I'll be looking for more books by the same author.

PS, Check out The Good House by Tananarive Due. It meets the above criteria as well.

153 people found this helpful

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  • tracey a. kallas
  • 2017-03-27

Good build up to a whole lotta not much.

I really love the atmosphere created the characters were solid and likable, in the narrator was awesome. I was waiting until the end for something to happen, for that "climax" point in the plot. The story kind of made its way there, attempted it, and then kind of meandered its way away from it, like driving too quickly past some kind of auto accident. If you like suspense, the whole book a suspense, you should like it. If you want answers, explanation or resolution, not the book for you.

65 people found this helpful

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  • Brett
  • 2020-05-16

Not worth the time

I do not understand all the high reviews. You find yourself just continuing to listen waiting for the story to start then once it does it finishes unexplained and underwhelming. Add to that a father pointlessly encouraging drug use and alcohol to his 13-year-old daughter. It is very clear the author could not keep his thoughts together to actually write this story. It is just a rambling of ideas pushed together into this book none of which support an intriguing story.

52 people found this helpful

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  • Jeremiah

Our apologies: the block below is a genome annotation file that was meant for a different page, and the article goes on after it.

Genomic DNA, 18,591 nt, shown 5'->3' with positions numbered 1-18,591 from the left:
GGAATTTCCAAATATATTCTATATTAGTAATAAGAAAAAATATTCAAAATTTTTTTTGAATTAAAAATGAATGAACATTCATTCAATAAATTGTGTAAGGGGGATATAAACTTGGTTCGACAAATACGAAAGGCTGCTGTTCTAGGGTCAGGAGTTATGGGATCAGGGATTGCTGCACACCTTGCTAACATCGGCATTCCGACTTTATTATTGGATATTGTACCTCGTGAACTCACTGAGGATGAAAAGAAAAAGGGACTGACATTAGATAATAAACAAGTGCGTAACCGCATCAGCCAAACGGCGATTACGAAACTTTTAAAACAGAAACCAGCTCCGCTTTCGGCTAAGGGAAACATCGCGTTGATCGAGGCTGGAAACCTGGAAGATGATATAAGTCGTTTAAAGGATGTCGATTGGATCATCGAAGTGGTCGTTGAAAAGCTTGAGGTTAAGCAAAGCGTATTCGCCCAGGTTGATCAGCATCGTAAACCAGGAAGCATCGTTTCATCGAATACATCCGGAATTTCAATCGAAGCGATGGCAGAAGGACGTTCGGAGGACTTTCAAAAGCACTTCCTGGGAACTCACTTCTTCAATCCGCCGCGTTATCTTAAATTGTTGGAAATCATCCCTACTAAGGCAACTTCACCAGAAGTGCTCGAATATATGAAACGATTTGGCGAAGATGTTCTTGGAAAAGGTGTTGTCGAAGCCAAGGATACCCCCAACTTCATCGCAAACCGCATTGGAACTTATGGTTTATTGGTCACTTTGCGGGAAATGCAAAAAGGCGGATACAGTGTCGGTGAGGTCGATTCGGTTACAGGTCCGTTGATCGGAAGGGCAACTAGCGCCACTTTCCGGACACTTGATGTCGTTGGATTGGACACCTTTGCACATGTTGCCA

• 2018-06-06

Absolutely brilliant southern, gothic horror

Now...this is how its done. It's been about 6 months since I finished this book and it has stuck with me. It's one of the most complete suspense/horror books I've ever read. I would put it near Shirley Jackson's "Haunting of Hill House" (which is the top of the mountain for me). I've enjoyed other novels by McDowell, but this...this is a masterpiece. This is a complete, artistic vision and a beautiful love letter to southern, gothic horror. McDowell knows that the southern gothic genre is about big houses, big (sometimes unrealistic) personalities, old secrets, and new lies all percolating in the southern humidity and heat. In a more literary age, this novel would have inspired a renewed interest in gothic and southern gothic themes.

And to top all that off, R.C. Bray's narration is the best I have heard on any audiobook so far.

45 people found this helpful

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  • Bass guy
  • 2019-04-18

Meh--well written, but no originality

I was really hoping for something more here, but despite the promising first few chapters, this book ended up being a standard, run-of-the-mill, color-by-numbers haunted house story. Sure, the idea of a possessed house set into the dunes of an Alabama beach sounded cool, but the author never did anything with it. The characters were not even two-dimensional--more like cardboard cut-outs of people just occupying space in the landscape. And the "final battle" between the good guys and the forces of evil was entirely lame and predictable.

All that being said, the book was well written, which made me kept hoping for something better to happen as each chapter clicked by. I reserve "one star" reviews for books so bad that I can't even finish them, and I did finish this one, so two stars it is.

31 people found this helpful

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  • Nick
  • 2018-07-07

awesome narrator

story was eerie and the narrator's depth of the characters made this a 5 star

15 people found this helpful

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  • Dana Minyard
  • 2016-07-10

Amazing novel by an all but forgotten author.

Would you recommend this audiobook to a friend? If so, why?
Just a small warning: there is a prologue in the original novel missing in this supposed unabridged audio version, which - in my opinion - is essential to the story.